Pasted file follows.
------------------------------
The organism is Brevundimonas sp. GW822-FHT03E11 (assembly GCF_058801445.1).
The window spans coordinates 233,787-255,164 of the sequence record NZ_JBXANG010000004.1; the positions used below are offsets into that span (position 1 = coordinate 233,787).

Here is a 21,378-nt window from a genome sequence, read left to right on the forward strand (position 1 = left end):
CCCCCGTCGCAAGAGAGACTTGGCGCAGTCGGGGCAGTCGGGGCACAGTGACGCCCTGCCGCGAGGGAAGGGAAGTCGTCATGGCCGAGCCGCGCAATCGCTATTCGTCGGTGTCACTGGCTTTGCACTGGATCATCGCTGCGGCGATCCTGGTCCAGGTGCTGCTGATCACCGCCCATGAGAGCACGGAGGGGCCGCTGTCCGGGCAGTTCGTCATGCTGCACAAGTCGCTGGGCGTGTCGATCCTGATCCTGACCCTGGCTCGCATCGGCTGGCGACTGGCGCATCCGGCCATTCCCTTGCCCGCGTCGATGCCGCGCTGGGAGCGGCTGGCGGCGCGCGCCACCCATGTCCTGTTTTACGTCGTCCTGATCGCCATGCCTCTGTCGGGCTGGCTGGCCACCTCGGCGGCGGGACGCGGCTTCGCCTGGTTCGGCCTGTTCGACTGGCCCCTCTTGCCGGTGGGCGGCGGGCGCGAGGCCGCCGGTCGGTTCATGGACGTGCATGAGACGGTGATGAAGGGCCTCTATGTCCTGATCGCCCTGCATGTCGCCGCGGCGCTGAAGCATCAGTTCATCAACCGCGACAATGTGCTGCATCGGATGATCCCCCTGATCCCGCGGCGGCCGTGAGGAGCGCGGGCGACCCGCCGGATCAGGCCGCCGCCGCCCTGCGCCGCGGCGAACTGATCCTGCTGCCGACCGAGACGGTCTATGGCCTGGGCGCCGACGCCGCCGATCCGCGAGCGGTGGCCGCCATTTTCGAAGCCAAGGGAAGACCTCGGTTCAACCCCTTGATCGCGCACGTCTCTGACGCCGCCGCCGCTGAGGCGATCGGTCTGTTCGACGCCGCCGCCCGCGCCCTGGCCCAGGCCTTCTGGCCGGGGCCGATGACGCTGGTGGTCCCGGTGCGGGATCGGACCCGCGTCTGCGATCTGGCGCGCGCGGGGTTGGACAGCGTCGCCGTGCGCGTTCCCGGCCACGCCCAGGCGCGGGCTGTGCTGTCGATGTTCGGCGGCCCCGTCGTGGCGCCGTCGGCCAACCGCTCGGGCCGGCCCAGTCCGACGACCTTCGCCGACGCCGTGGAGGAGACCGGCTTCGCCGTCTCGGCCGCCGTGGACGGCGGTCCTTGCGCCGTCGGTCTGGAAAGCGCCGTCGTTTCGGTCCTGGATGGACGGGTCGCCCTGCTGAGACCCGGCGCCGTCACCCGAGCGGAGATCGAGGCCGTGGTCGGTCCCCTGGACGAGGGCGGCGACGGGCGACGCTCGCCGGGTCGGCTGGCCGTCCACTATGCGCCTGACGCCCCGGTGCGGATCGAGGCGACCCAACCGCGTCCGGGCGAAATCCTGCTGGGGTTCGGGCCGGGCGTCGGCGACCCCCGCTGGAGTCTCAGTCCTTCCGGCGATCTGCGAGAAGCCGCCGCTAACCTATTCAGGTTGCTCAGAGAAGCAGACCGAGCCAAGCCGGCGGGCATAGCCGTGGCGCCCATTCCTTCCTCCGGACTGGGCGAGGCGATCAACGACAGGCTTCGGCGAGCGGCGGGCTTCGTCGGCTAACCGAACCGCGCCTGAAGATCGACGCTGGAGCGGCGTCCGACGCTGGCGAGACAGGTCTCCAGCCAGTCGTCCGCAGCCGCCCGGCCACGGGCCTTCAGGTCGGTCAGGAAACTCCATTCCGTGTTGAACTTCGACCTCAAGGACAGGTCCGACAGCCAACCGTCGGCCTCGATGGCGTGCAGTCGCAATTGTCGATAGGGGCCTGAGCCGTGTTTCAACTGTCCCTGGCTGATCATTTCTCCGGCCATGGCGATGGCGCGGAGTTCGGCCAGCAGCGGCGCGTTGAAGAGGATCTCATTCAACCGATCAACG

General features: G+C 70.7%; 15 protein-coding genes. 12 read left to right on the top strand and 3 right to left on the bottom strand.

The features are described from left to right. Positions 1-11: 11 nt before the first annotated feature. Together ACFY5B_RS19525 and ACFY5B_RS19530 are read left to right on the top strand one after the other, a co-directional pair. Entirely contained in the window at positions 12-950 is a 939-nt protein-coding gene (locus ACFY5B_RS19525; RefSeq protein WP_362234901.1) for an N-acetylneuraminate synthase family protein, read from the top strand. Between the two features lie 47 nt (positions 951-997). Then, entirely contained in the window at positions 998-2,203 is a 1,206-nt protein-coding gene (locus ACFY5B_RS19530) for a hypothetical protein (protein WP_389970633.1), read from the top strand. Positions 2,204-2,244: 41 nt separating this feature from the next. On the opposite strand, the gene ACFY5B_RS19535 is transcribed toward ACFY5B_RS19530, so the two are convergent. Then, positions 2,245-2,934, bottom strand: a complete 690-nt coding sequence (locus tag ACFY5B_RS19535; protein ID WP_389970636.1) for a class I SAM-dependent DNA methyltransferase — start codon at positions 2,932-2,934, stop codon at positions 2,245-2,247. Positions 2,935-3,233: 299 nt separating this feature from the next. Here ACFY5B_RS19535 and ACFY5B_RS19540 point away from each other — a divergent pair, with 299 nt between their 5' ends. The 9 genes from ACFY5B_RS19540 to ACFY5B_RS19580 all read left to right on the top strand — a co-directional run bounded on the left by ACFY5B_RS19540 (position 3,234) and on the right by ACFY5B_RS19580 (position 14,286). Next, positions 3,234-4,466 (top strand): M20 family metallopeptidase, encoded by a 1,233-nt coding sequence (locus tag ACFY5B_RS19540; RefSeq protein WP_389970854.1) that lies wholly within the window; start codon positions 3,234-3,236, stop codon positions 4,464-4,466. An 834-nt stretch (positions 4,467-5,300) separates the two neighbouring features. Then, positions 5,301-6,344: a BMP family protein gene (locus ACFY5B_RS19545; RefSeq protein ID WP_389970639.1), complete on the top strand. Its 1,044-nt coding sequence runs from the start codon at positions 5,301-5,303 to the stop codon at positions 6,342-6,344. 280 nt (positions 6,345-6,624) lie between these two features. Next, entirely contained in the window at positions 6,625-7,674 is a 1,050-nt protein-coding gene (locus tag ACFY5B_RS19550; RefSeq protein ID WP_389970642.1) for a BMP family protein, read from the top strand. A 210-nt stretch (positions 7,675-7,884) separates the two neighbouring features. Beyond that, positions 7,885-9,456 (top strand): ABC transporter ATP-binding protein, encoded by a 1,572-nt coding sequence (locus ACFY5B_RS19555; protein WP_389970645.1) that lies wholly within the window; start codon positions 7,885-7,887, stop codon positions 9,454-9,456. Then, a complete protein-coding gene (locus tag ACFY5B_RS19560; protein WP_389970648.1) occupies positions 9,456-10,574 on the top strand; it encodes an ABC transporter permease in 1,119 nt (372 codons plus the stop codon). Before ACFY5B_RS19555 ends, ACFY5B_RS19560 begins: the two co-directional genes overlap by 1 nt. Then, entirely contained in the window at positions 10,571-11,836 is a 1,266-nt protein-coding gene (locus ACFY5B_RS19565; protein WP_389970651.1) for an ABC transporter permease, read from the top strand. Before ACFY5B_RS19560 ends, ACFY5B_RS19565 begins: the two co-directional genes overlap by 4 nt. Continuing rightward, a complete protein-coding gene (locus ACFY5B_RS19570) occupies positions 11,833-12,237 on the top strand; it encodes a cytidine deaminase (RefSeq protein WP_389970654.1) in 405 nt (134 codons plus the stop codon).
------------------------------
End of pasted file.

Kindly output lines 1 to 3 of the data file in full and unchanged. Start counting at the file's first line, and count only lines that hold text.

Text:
The organism is Brevundimonas sp. GW822-FHT03E11 (assembly GCF_058801445.1).
The window spans coordinates 233,787-255,164 of the sequence record NZ_JBXANG010000004.1; the positions used below are offsets into that span (position 1 = coordinate 233,787).

Here is a 21,378-nt window from a genome sequence, read left to right on the forward strand (position 1 = left end):